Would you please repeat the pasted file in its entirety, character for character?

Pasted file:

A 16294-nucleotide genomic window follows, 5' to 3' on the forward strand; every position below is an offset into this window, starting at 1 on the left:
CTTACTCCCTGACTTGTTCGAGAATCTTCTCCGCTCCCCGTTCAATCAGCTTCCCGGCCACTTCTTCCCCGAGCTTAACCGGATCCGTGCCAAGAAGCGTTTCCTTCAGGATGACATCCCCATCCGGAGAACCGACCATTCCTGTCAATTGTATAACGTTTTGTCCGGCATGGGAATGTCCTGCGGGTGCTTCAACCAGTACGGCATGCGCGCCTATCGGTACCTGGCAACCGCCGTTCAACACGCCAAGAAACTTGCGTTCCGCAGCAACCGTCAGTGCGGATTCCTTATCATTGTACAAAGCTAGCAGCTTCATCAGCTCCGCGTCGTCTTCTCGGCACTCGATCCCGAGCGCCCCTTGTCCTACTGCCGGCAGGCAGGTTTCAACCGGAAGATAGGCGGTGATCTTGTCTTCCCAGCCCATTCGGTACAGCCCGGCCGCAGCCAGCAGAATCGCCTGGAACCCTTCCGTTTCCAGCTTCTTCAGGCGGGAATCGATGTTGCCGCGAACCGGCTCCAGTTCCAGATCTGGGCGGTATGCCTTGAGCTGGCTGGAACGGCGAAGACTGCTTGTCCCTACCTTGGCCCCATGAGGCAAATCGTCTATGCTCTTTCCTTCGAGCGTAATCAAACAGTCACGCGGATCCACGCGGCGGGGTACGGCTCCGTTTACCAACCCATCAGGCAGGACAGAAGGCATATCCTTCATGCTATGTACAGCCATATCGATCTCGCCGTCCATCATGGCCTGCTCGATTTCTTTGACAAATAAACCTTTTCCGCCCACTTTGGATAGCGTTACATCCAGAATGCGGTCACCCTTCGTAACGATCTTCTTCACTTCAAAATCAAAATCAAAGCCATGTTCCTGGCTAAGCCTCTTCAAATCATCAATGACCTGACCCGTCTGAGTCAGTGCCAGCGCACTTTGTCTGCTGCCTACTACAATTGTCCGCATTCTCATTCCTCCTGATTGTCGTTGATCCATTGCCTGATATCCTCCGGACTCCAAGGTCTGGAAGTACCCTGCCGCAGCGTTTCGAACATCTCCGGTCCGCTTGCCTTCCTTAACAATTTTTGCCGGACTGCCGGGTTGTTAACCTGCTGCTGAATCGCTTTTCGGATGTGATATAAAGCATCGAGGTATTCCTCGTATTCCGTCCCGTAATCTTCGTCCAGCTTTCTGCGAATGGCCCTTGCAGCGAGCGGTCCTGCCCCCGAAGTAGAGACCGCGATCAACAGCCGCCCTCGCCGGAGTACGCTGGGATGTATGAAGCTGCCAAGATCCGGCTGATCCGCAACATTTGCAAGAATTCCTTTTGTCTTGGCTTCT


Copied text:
A 16294-nucleotide genomic window follows, 5' to 3' on the forward strand; every position below is an offset into this window, starting at 1 on the left:
CTTACTCCCTGACTTGTTCGAGAATCTTCTCCGCTCCCCGTTCAATCAGCTTCCCGGCCACTTCTTCCCCGAGCTTAACCGGATCCGTGCCAAGAAGCGTTTCCTTCAGGATGACATCCCCATCCGGAGAACCGACCATTCCTGTCAATTGTATAACGTTTTGTCCGGCATGGGAATGTCCTGCGGGTGCTTCAACCAGTACGGCATGCGCGCCTATCGGTACCTGGCAACCGCCGTTCAACACGCCAAGAAACTTGCGTTCCGCAGCAACCGTCAGTGCGGATTCCTTATCATTGTACAAAGCTAGCAGCTTCATCAGCTCCGCGTCGTCTTCTCGGCACTCGATCCCGAGCGCCCCTTGTCCTACTGCCGGCAGGCAGGTTTCAACCGGAAGATAGGCGGTGATCTTGTCTTCCCAGCCCATTCGGTACAGCCCGGCCGCAGCCAGCAGAATCGCCTGGAACCCTTCCGTTTCCAGCTTCTTCAGGCGGGAATCGATGTTGCCGCGAACCGGCTCCAGTTCCAGATCTGGGCGGTATGCCTTGAGCTGGCTGGAACGGCGAAGACTGCTTGTCCCTACCTTGGCCCCATGAGGCAAATCGTCTATGCTCTTTCCTTCGAGCGTAATCAAACAGTCACGCGGATCCACGCGGCGGGGTACGGCTCCGTTTACCAACCCATCAGGCAGGACAGAAGGCATATCCTTCATGCTATGTACAGCCATATCGATCTCGCCGTCCATCATGGCCTGCTCGATTTCTTTGACAAATAAACCTTTTCCGCCCACTTTGGATAGCGTTACATCCAGAATGCGGTCACCCTTCGTAACGATCTTCTTCACTTCAAAATCAAAATCAAAGCCATGTTCCTGGCTAAGCCTCTTCAAATCATCAATGACCTGACCCGTCTGAGTCAGTGCCAGCGCACTTTGTCTGCTGCCTACTACAATTGTCCGCATTCTCATTCCTCCTGATTGTCGTTGATCCATTGCCTGATATCCTCCGGACTCCAAGGTCTGGAAGTACCCTGCCGCAGCGTTTCGAACATCTCCGGTCCGCTTGCCTTCCTTAACAATTTTTGCCGGACTGCCGGGTTGTTAACCTGCTGCTGAATCGCTTTTCGGATGTGATATAAAGCATCGAGGTATTCCTCGTATTCCGTCCCGTAATCTTCGTCCAGCTTTCTGCGAATGGCCCTTGCAGCGAGCGGTCCTGCCCCCGAAGTAGAGACCGCGATCAACAGCCGCCCTCGCCGGAGTACGCTGGGATGTATGAAGCTGCCAAGATCCGGCTGATCCGCAACATTTGCAAGAATTCCTTTTGTCTTGGCTTCT